Top > African Study Monographs > ASM Supplementary Issue Back Number > No. 49 (2014)

An Integrated Study on Non-Timber Forest Products in Southeastern Cameroon: Toward Conservation and Sustainable Use of Tropical Forest


Edited by Masaaki HIRAI, Hirokazu YASUOKA, Bernard-Aloys NKONGMENECK & Mitsuo ICHIKAWA


PREFACE

Masaaki HIRAI, Hirokazu YASUOKA, Bernard-Aloys NKONGMENECK & Mitsuo ICHIKAWA

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pp. 3-10

HOW TO INTEGRATE A GLOBAL ISSUE OF FOREST CONSERVATION WITH LOCAL INTERESTS: INTRODUCTION TO THE SATREPS PROJECT IN SOUTHEASTERN CAMEROON

Mitsuo ICHIKAWA
Center for African Area Studies, Kyoto University

ABSTRACT
      Conservation of tropical rainforests, with their rich biological diversity and high potentials for carbon sequestration, has become a major global issue. While Cameroon has witnessed an increase in the number of protected areas in the southeastern part of the country during the past 15 years, this has resulted in the restriction of access of local people to the forest. Since the new forest law in 1994, most parts of the forest in Cameroon have been divided either into protected areas, or forest management units subject to current or future logging operations. There is a growing conflict between the global issue of conservation and the interest of the local people in their livelihood. The Scientific and Technological Research Partnership for Sustainable Development (SATREPS), a Japanese overseas cooperation project, addresses this issue through establishing a sustainable use of Non-Timber Forest Products (NTFPs) among the local people, which is compatible with the conservation of tropical forest. In this paper, the outline of the SATREPS project is described, and some of the interim outputs from the Projects are presented.

Key Words: NTFPs; Sustainable use; Local livelihood; Interim reports.

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pp. 13-46

VEGETATION STRUCTURE AND SPECIES COMPOSITION AT THE NORTHERN PERIPHERY OF THE BOUMBA-BEK NATIONAL PARK, SOUTHEASTERN CAMEROON

Vice Clotèxe TAJEUKEM
Department of Plant Biology, Faculty of Science, University of Yaoundé 1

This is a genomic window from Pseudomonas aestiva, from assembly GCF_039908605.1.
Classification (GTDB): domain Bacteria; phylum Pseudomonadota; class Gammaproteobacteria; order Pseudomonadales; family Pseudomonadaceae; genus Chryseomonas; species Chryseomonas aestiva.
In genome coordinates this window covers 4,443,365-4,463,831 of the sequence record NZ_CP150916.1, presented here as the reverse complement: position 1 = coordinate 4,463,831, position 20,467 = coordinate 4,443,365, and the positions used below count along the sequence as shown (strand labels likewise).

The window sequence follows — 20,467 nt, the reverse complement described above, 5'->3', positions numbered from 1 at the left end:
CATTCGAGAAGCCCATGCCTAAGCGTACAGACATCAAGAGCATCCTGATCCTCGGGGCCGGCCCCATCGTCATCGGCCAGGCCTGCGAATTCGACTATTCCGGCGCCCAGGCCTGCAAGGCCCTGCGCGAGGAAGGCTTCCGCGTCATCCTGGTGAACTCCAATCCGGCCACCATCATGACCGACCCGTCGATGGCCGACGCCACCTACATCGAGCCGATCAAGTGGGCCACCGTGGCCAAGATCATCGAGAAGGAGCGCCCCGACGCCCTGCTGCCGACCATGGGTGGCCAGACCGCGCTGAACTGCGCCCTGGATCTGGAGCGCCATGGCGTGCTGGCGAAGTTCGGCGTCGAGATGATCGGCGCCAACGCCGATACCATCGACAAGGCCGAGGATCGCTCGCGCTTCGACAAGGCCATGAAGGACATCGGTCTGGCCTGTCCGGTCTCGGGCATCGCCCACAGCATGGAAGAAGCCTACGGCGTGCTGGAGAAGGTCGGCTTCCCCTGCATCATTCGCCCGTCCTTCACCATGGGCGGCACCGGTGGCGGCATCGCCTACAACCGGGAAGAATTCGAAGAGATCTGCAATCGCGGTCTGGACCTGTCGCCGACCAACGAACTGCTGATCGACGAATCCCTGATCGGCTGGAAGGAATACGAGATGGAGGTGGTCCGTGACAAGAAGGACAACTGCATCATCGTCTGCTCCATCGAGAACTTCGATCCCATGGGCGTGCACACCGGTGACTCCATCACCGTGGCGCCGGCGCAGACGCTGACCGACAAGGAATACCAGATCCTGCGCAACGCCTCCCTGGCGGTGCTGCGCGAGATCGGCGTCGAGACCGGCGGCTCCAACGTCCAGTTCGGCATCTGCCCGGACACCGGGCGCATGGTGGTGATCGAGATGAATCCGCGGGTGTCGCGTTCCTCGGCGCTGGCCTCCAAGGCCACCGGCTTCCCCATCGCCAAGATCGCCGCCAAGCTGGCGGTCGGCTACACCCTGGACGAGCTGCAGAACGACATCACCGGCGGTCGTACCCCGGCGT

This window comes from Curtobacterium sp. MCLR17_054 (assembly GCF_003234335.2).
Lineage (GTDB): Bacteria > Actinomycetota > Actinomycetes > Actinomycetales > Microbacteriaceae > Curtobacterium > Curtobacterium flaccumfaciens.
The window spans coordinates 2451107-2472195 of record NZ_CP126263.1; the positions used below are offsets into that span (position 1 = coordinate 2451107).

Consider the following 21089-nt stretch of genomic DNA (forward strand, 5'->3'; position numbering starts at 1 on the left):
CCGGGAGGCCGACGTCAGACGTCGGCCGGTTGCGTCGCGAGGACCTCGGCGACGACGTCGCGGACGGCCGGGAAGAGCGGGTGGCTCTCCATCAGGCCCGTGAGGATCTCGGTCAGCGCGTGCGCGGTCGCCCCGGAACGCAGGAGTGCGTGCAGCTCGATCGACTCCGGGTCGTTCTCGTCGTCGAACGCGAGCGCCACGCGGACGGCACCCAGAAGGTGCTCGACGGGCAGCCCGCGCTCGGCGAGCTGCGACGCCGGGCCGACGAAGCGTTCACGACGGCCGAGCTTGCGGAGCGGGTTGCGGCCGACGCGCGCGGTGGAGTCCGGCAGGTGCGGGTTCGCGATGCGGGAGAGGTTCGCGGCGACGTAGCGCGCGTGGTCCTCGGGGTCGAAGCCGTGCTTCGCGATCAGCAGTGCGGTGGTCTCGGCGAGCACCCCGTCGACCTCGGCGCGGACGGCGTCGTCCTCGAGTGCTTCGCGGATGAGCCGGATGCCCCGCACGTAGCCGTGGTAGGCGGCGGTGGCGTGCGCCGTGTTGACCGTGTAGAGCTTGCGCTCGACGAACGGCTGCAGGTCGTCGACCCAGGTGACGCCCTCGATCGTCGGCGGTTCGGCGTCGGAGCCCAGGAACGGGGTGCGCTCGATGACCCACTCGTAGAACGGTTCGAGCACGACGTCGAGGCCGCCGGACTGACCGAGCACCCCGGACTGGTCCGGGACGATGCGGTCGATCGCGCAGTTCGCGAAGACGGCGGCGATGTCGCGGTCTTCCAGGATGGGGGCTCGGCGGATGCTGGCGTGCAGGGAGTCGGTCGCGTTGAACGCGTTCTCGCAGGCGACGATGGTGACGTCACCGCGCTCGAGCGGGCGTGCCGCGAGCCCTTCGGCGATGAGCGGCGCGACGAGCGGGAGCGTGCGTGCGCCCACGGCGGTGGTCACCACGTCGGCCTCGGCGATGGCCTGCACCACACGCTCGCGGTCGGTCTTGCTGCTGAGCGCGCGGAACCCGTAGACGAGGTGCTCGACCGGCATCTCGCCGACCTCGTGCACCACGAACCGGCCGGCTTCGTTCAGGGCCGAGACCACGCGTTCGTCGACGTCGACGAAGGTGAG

Evariste FONGNZOSSIE FEDOUNG
Higher Teacher’s Training School for Technical Education (ENSET), University of Douala
Victor Aimé KEMEUZE
Department of Plant Biology, University of Ngaoundéré
Bernard-Aloys NKONGMENECK
Department of Plant Biology, Faculty of Science, University of Yaoundé 1

ABSTRACT
Forest conservation outside protected areas is taking center stage in global conservation discourse. This study was conducted to clarify the species composition, vegetation structure and plant diversity at the northern periphery of the Boumba-Bek National Park, whose timber and Non-Timber Forest Products (NTFPs) have been used by the local peoples and logging companies. A total of 16 transects measuring 5 km in length and 5 m in width were delineated. The survey recorded DBH of all tree individuals above 10 cm. The result shows a total number of 17,583 trees with a density of 439.6 stems/ha (total area = 40 ha). These trees belong to 51 families, 169 genera and 247 species. Shannon-Wiener diversity index (H’) ranged from 5.94 to 6.51 and higher diversity was recorded in the Agroforest Zone. The family importance index (FIV) marked highest score for Euphorbiaceae and Combretaceae. The importance index for species (IVI) was higher for Terminalia superba, Musanga cecropioides, Anonidium mannii and Celtis mildbraedii. The height-class distribution of the species shows that the majority of trees belong to the height-class of 5–20 m, which accounts for the average of 87.4% of total stems. The diameter-class distribution of the trees shows an inverse J-shape curve. The study concludes that this forest, despite having undergone disturbance in past years driven by logging and agriculture, is relatively rich and diversified.

Key Words: Tropical moist forest; Transect survey; Species composition; Forest structure; Plant diversity.

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pp. 47-67

SPECIES COMPOSITION AND ABUNDANCE OF NON-TIMBER FOREST PRODUCTS AMONG THE DIFFERENT-AGED COCOA AGROFORESTS IN SOUTHEASTERN CAMEROON

Stéphanie PENANJO
Department of Plant Biology, Faculty of Science, University of Yaoundé 1
Evariste FONGNZOSSIE FEDOUNG
Higher Teacher’s Training School for Technical Education (ENSET), University of Douala
Victor Aimé KEMEUZE
Department of Plant Biology, University of Ngaoundéré
Bernard-Aloys NKONGMENECK
Department of Plant Biology, Faculty of Science, University of Yaoundé 1

ABSTRACT
      The study has been conducted to clarify the species composition and abundance of Non-Timber Forest Products (NTFPs) of the cocoa agroforests in the Gribe village, southeastern Cameroon. A total of 40 cocoa-farmed plots were sampled and divided into four age-classes. The number of sampled plots by age class are: (a) 10 plots with 0–10-year-old plot, (b) 10, 10–20-year-old, (c) 10, 20–30-year-old and (d) 10, over 30-year-old. A vegetation survey on these plots recorded a total of 3,879 individual trees. They were classified into 166 species, 131 genera and 45 families. The most diversified families were Rubiaceae (including 13 species), Annonaceae (12) Sterculiaceae (10), Euphorbiaceae (9), Caesalpiniaceae and Moraceae (8 for each). The top ten leading dominant species were Musanga cecropioides, Terminalia superba, Ficus mucuso, Celtis mildbraedii, Pterocarpus soyauxii, Triplochiton scleroxylon, Margaritaria discoidea, Markhamia lutea, Trilepisium madagascariense, and Ficus exasperata. The mean values of the Shannon-Wiener diversity index (H’) increased with the age of cocoa plot: 4.8 for the age class of 0–10-year-old, 4.7 for 10–20-year-old, 5.1 for 20–30-year-old and 5.6 for over 30-year-old. An ethnobotanical survey revealed that majority of the recorded species were used either as food (54%), medicine (33%) or for other purposes. We conclude that the cocoa agroforests, maintained by the Gribe people, include a high diversity of NTFP species.